“They control the minds of the masses.”
– Malcolm X (on American media power)
Perhaps my favorite illustration of life in a corporate propaganda state is the daily New York Times corrections box. Each morning, the newspaper of record comes clean about what it got wrong the day before.
For example, I remember a Times article that referred incorrectly to the status of Gwen Stefani’s tattoos. The next day, in the corrections box, came a dose of reality: Gwen Stefani has no permanent tattoos.
We can all sleep better knowing that Gwen Stefani has no permanent tattoos and secure in the knowledge that the media readily admits its mistakes. It’s all there in black and white—every single day—right?
Of course, the tacit message behind the daily New York Times corrections box is this: Besides a few minor typographical errors, everything else in yesterday’s paper was correct. It was accurate. It was, to use their phrase, fit to print…and has now passed on to become part of our official history. This is typical of life within a society dominated by a corporate-run press.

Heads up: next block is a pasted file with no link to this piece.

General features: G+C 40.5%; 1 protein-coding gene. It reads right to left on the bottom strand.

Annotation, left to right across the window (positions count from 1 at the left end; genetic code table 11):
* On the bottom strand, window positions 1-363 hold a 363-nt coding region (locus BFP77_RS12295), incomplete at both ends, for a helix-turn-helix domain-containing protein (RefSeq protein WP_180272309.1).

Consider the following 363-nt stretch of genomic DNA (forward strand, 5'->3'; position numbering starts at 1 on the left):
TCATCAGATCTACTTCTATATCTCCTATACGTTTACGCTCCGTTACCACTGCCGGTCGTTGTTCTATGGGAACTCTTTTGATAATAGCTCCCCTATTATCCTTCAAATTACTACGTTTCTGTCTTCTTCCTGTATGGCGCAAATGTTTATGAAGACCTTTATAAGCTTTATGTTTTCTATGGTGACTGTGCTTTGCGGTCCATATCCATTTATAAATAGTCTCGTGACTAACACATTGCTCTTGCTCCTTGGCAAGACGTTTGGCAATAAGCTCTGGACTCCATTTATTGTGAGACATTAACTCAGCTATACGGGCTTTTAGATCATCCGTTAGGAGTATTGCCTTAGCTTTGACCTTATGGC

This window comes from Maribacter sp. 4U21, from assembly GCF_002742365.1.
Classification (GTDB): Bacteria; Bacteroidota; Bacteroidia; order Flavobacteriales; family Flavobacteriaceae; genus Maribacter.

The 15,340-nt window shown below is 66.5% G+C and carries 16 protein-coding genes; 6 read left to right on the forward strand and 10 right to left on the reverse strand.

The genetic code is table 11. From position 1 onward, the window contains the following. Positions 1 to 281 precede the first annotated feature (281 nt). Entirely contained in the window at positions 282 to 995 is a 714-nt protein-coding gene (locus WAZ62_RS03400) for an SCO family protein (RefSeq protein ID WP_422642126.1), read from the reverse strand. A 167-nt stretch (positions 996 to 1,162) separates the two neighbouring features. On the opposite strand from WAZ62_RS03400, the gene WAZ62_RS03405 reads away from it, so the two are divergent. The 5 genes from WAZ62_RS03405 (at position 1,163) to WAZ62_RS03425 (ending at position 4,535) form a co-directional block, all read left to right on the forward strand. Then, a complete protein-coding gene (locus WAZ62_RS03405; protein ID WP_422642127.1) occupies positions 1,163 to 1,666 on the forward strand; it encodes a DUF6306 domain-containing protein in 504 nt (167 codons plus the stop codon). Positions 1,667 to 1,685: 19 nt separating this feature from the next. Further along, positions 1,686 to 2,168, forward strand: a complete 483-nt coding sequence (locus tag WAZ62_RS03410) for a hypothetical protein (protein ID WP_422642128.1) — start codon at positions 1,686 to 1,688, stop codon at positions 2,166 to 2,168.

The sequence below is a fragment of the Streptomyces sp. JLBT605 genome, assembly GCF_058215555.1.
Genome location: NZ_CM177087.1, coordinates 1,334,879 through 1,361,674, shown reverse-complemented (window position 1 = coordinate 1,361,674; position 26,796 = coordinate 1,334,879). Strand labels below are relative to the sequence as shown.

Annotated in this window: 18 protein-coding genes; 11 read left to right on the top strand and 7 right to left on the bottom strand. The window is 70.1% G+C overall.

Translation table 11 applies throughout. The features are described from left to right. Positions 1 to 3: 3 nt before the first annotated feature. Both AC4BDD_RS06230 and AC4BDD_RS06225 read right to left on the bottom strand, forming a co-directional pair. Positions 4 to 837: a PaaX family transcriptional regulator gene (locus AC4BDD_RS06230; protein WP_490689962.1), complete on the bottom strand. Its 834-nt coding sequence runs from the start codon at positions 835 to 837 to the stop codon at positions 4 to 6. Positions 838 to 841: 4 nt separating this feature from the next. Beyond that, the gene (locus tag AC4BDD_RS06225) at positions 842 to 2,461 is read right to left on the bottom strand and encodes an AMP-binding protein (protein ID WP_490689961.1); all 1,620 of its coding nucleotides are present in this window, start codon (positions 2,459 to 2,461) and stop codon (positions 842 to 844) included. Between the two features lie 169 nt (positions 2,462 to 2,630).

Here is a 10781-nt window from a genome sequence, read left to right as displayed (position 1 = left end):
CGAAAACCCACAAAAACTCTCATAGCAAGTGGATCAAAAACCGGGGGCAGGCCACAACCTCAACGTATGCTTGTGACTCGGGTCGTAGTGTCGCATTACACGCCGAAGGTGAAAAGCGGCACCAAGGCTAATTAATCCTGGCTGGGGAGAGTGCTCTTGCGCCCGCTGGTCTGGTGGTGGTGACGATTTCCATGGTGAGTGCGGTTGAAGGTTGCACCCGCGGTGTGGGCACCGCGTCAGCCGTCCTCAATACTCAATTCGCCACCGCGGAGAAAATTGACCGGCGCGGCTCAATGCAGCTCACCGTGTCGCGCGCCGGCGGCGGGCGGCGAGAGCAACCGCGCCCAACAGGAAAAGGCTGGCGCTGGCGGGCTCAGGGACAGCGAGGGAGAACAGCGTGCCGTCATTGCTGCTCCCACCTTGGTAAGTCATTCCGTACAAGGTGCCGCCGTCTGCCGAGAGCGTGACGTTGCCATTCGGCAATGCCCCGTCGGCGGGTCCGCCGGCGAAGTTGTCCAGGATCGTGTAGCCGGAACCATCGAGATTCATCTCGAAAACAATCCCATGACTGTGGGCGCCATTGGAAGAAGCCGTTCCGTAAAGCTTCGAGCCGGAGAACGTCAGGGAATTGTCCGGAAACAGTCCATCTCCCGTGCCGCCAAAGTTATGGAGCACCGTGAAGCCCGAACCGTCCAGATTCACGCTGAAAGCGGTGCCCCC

Whether you label them liberal or conservative, most major media outlets are large corporations owned by or aligned with even larger corporations, and they share a common goal: to make a profit by selling a product (an affluent audience) to a given market: advertisers.
Therefore, we shouldn’t find it too shocking that the image of the world being presented by a corporate-owned press very much reflects the biased interests of the elite players involved in this sordid little love triangle.
That’s why every major daily newspaper has a business section, but not a labor section. Why at least once a week, those same newspapers run an automobile section, but no bicycle section.
This is why when the Dow Jones Industrial Average drops, it makes headlines. But if the global extinction rate rises, it’s questionable if it’ll even make the papers (and if it does, it’ll be buried in a small item on page 23).
If you created a blueprint for an apparatus that utterly erased critical thought, you could make none more efficient than the American corporate media.